By Ebi Kesiena
A former soldier admitted at a trial on Tuesday that he had helped transport a hit squad to assassinate Burkina Faso’s revolutionary leader, Thomas Sankara, 34 years ago.
The trial unfolding at a military court in Ouagadougou, is being closely followed by the Burkinabe public, many of whom hope it will shed light on one of their country’s darkest chapters.
14 people are on trial for the 1987 assassination in which Sankara and 12 others were cut down in a hail of bullets at a top government meeting.
The accused include Sankara’s friend and former comrade-in-arms, Blaise Compaore, who came to power after the bloodbath.
In testimony to the court, former Private Yamba Elise Ilboudo, 62, admitted a charge of complicity in endangering state security.
But he said his actions were unpremeditated, he had not taken part in any meeting to plan the assassination, nor had he taken part in the shooting.
He said that on the day of the October 15, 1987 coup, he was “at Blaise Compaore’s home” with other men.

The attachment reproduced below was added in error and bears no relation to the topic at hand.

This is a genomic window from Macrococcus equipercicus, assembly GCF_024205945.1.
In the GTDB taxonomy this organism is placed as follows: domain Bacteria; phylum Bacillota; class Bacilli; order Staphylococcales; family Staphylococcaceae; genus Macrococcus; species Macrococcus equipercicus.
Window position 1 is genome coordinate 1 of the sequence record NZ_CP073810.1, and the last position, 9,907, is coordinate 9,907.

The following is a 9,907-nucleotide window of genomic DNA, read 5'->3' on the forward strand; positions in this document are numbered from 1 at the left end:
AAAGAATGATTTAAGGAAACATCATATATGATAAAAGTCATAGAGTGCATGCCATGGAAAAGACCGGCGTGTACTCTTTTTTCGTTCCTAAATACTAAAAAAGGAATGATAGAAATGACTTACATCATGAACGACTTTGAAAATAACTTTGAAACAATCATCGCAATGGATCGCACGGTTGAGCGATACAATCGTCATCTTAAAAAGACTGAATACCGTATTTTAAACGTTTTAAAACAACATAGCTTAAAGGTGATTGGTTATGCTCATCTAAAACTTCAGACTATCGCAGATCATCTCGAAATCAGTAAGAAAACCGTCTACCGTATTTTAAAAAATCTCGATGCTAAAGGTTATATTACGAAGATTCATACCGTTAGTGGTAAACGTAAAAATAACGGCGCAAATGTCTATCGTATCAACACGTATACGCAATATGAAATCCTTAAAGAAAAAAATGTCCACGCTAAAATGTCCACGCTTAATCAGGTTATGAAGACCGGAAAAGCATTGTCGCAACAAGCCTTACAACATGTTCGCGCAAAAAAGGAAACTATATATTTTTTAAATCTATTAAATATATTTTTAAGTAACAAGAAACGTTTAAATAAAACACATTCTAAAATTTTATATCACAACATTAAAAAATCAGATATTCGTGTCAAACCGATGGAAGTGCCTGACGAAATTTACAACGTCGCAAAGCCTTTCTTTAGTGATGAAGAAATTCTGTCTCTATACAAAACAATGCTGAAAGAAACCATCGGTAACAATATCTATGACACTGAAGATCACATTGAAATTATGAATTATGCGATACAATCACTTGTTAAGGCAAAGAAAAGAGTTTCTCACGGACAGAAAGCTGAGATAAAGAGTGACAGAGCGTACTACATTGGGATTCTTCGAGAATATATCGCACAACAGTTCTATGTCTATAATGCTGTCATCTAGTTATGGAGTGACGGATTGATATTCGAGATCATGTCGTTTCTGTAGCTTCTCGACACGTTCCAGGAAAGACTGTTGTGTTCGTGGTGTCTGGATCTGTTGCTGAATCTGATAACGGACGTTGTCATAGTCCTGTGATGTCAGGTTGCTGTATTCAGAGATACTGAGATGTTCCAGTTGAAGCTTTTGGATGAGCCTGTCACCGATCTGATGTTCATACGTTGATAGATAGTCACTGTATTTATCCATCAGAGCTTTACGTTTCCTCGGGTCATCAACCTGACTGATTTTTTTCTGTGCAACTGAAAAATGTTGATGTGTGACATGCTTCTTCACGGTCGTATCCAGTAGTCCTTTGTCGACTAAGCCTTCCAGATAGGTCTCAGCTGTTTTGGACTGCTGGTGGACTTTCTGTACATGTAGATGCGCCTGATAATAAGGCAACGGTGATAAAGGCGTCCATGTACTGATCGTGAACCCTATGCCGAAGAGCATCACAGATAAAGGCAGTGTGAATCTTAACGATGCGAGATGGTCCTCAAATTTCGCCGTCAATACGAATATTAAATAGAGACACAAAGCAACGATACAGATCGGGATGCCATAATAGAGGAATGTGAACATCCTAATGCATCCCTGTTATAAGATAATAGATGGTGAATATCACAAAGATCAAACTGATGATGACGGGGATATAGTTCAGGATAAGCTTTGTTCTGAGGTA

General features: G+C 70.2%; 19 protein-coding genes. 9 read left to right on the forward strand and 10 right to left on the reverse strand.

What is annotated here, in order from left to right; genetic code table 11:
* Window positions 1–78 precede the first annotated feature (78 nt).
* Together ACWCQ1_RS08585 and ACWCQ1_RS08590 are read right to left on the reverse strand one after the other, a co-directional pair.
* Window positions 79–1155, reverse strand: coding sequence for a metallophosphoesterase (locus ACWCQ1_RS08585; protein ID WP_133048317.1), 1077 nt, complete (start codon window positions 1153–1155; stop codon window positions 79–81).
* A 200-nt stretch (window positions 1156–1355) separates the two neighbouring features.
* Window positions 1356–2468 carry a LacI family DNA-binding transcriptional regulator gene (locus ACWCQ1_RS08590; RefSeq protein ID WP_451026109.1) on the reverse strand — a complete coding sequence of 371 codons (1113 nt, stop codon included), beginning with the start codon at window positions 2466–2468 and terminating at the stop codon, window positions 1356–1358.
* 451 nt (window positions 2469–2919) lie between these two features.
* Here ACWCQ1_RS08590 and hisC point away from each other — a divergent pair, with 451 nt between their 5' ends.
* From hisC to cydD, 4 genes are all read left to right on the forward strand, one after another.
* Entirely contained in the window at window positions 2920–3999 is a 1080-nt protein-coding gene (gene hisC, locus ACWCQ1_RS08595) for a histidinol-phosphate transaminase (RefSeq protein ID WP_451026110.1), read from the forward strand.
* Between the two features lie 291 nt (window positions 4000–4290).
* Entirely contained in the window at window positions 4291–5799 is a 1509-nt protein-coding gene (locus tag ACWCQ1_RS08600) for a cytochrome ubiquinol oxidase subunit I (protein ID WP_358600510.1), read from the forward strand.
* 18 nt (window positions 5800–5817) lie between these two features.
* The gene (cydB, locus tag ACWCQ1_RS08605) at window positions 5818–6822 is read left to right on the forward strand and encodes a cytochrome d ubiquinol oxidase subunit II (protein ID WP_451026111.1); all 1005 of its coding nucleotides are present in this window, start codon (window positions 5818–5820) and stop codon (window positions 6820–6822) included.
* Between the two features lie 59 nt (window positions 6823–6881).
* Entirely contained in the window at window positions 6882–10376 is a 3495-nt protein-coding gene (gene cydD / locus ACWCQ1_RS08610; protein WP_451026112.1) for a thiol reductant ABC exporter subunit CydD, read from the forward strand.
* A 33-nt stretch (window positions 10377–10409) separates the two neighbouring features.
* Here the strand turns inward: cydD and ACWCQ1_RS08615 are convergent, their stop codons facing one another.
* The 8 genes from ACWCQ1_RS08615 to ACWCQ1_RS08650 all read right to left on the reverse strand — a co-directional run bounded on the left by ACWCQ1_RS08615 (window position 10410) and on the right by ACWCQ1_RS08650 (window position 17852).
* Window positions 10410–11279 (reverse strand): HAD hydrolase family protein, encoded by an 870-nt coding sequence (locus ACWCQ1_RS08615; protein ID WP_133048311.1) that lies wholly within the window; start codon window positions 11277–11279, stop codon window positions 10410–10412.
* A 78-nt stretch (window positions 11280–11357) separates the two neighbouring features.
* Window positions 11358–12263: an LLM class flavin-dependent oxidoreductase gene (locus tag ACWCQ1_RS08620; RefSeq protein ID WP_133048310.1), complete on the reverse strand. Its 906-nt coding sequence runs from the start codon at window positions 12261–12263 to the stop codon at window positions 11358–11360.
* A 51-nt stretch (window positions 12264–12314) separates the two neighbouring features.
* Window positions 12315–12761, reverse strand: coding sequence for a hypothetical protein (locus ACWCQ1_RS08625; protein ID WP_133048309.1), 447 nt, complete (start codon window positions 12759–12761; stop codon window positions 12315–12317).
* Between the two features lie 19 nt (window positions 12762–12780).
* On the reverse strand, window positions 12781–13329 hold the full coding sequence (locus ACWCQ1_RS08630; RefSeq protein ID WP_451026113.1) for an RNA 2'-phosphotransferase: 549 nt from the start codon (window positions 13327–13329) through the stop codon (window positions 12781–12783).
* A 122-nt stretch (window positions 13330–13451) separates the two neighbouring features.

“We were under the orders of Hyacinthe Kafando, as Head of Security,” Ilboudo said.
Kafando, who became Chief Warrant Officer in Compaore’s Presidential Guard after the coup, is alleged to have been in charge of the hit squad. He is on the run.
Compaore has always denied suspicions that he engineered the assassination and likewise is being tried in absentia.
Ilboudo said he was told by Kafando to drive to the meeting which Sankara was attending.
When they arrived, Kafando and another individual called Maiga, “who had been driving Blaise Compaore’s car, got out and opened fire,” he testified.
Kafando then ordered the men in the two cars to get out.
Some went to the rear of the building where President Sankara was, Ilboudo said.
He however added that he remained in the car during what happened next, and did not open fire.